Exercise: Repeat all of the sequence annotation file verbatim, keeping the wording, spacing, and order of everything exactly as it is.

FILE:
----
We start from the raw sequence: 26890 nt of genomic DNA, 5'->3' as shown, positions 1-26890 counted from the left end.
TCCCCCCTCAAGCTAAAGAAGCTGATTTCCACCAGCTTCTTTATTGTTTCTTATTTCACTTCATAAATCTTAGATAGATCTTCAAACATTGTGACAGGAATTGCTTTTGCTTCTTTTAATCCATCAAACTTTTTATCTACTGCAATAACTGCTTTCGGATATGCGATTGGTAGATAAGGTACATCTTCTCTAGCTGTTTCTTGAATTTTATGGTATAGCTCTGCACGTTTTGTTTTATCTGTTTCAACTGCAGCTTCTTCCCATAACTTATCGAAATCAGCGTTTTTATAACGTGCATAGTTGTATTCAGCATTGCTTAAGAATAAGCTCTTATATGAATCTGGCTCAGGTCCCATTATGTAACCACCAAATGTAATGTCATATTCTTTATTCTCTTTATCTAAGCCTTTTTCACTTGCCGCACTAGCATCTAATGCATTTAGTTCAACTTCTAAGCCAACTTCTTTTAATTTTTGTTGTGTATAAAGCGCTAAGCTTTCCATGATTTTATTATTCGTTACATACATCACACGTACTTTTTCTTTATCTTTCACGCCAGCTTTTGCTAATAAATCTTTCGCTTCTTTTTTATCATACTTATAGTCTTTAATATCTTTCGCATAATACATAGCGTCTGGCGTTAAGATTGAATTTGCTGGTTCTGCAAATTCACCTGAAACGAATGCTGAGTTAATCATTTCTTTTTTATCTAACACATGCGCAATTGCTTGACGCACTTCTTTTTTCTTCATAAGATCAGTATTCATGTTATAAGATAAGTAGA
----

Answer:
We start from the raw sequence: 26890 nt of genomic DNA, 5'->3' as shown, positions 1-26890 counted from the left end.
TCCCCCCTCAAGCTAAAGAAGCTGATTTCCACCAGCTTCTTTATTGTTTCTTATTTCACTTCATAAATCTTAGATAGATCTTCAAACATTGTGACAGGAATTGCTTTTGCTTCTTTTAATCCATCAAACTTTTTATCTACTGCAATAACTGCTTTCGGATATGCGATTGGTAGATAAGGTACATCTTCTCTAGCTGTTTCTTGAATTTTATGGTATAGCTCTGCACGTTTTGTTTTATCTGTTTCAACTGCAGCTTCTTCCCATAACTTATCGAAATCAGCGTTTTTATAACGTGCATAGTTGTATTCAGCATTGCTTAAGAATAAGCTCTTATATGAATCTGGCTCAGGTCCCATTATGTAACCACCAAATGTAATGTCATATTCTTTATTCTCTTTATCTAAGCCTTTTTCACTTGCCGCACTAGCATCTAATGCATTTAGTTCAACTTCTAAGCCAACTTCTTTTAATTTTTGTTGTGTATAAAGCGCTAAGCTTTCCATGATTTTATTATTCGTTACATACATCACACGTACTTTTTCTTTATCTTTCACGCCAGCTTTTGCTAATAAATCTTTCGCTTCTTTTTTATCATACTTATAGTCTTTAATATCTTTCGCATAATACATAGCGTCTGGCGTTAAGATTGAATTTGCTGGTTCTGCAAATTCACCTGAAACGAATGCTGAGTTAATCATTTCTTTTTTATCTAACACATGCGCAATTGCTTGACGCACTTCTTTTTTCTTCATAAGATCAGTATTCATGTTATAAGATAAGTAGA